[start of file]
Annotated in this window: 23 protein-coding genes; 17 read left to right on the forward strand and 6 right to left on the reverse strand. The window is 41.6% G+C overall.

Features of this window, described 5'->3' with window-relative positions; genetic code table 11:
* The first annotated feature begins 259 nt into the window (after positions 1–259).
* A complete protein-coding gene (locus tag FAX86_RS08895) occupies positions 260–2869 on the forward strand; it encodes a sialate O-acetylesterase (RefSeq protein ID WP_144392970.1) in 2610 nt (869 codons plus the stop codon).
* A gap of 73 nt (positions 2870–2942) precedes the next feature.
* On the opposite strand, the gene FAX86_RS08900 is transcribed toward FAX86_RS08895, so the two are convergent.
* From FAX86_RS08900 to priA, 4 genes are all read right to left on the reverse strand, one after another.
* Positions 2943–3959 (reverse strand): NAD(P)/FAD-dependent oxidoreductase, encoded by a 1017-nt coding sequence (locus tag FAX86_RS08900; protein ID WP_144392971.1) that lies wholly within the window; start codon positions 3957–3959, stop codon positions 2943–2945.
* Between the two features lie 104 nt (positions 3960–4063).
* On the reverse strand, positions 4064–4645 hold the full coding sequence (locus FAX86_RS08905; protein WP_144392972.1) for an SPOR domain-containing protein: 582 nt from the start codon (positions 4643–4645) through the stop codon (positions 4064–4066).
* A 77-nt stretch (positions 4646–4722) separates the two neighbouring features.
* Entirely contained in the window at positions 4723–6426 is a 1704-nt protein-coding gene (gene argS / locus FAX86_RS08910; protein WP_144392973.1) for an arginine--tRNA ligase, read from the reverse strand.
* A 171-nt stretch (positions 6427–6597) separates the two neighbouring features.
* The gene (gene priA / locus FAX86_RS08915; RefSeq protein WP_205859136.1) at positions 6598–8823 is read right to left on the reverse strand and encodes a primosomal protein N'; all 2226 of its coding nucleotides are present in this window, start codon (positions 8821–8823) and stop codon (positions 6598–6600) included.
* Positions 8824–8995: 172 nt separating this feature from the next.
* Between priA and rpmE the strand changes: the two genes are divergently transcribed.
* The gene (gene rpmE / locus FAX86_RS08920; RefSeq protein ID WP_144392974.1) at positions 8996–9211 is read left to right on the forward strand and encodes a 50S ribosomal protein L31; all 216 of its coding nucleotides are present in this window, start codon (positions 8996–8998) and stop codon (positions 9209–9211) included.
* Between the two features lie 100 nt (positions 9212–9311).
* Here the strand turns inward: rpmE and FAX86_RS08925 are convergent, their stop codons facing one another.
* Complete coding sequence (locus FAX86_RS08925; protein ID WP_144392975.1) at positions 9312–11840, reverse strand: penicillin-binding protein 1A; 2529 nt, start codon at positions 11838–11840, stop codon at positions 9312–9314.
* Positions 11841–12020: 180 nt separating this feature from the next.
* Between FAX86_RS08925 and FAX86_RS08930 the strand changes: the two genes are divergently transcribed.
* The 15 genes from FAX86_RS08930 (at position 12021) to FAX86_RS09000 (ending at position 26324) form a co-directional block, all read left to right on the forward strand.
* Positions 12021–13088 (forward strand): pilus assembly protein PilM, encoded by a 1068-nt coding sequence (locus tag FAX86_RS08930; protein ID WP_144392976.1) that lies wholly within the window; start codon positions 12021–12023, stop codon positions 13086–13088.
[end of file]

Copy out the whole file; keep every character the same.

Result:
Annotated in this window: 23 protein-coding genes; 17 read left to right on the forward strand and 6 right to left on the reverse strand. The window is 41.6% G+C overall.

Features of this window, described 5'->3' with window-relative positions; genetic code table 11:
* The first annotated feature begins 259 nt into the window (after positions 1–259).
* A complete protein-coding gene (locus tag FAX86_RS08895) occupies positions 260–2869 on the forward strand; it encodes a sialate O-acetylesterase (RefSeq protein ID WP_144392970.1) in 2610 nt (869 codons plus the stop codon).
* A gap of 73 nt (positions 2870–2942) precedes the next feature.
* On the opposite strand, the gene FAX86_RS08900 is transcribed toward FAX86_RS08895, so the two are convergent.
* From FAX86_RS08900 to priA, 4 genes are all read right to left on the reverse strand, one after another.
* Positions 2943–3959 (reverse strand): NAD(P)/FAD-dependent oxidoreductase, encoded by a 1017-nt coding sequence (locus tag FAX86_RS08900; protein ID WP_144392971.1) that lies wholly within the window; start codon positions 3957–3959, stop codon positions 2943–2945.
* Between the two features lie 104 nt (positions 3960–4063).
* On the reverse strand, positions 4064–4645 hold the full coding sequence (locus FAX86_RS08905; protein WP_144392972.1) for an SPOR domain-containing protein: 582 nt from the start codon (positions 4643–4645) through the stop codon (positions 4064–4066).
* A 77-nt stretch (positions 4646–4722) separates the two neighbouring features.
* Entirely contained in the window at positions 4723–6426 is a 1704-nt protein-coding gene (gene argS / locus FAX86_RS08910; protein WP_144392973.1) for an arginine--tRNA ligase, read from the reverse strand.
* A 171-nt stretch (positions 6427–6597) separates the two neighbouring features.
* The gene (gene priA / locus FAX86_RS08915; RefSeq protein WP_205859136.1) at positions 6598–8823 is read right to left on the reverse strand and encodes a primosomal protein N'; all 2226 of its coding nucleotides are present in this window, start codon (positions 8821–8823) and stop codon (positions 6598–6600) included.
* Positions 8824–8995: 172 nt separating this feature from the next.
* Between priA and rpmE the strand changes: the two genes are divergently transcribed.
* The gene (gene rpmE / locus FAX86_RS08920; RefSeq protein ID WP_144392974.1) at positions 8996–9211 is read left to right on the forward strand and encodes a 50S ribosomal protein L31; all 216 of its coding nucleotides are present in this window, start codon (positions 8996–8998) and stop codon (positions 9209–9211) included.
* Between the two features lie 100 nt (positions 9212–9311).
* Here the strand turns inward: rpmE and FAX86_RS08925 are convergent, their stop codons facing one another.
* Complete coding sequence (locus FAX86_RS08925; protein ID WP_144392975.1) at positions 9312–11840, reverse strand: penicillin-binding protein 1A; 2529 nt, start codon at positions 11838–11840, stop codon at positions 9312–9314.
* Positions 11841–12020: 180 nt separating this feature from the next.
* Between FAX86_RS08925 and FAX86_RS08930 the strand changes: the two genes are divergently transcribed.
* The 15 genes from FAX86_RS08930 (at position 12021) to FAX86_RS09000 (ending at position 26324) form a co-directional block, all read left to right on the forward strand.
* Positions 12021–13088 (forward strand): pilus assembly protein PilM, encoded by a 1068-nt coding sequence (locus tag FAX86_RS08930; protein ID WP_144392976.1) that lies wholly within the window; start codon positions 12021–12023, stop codon positions 13086–13088.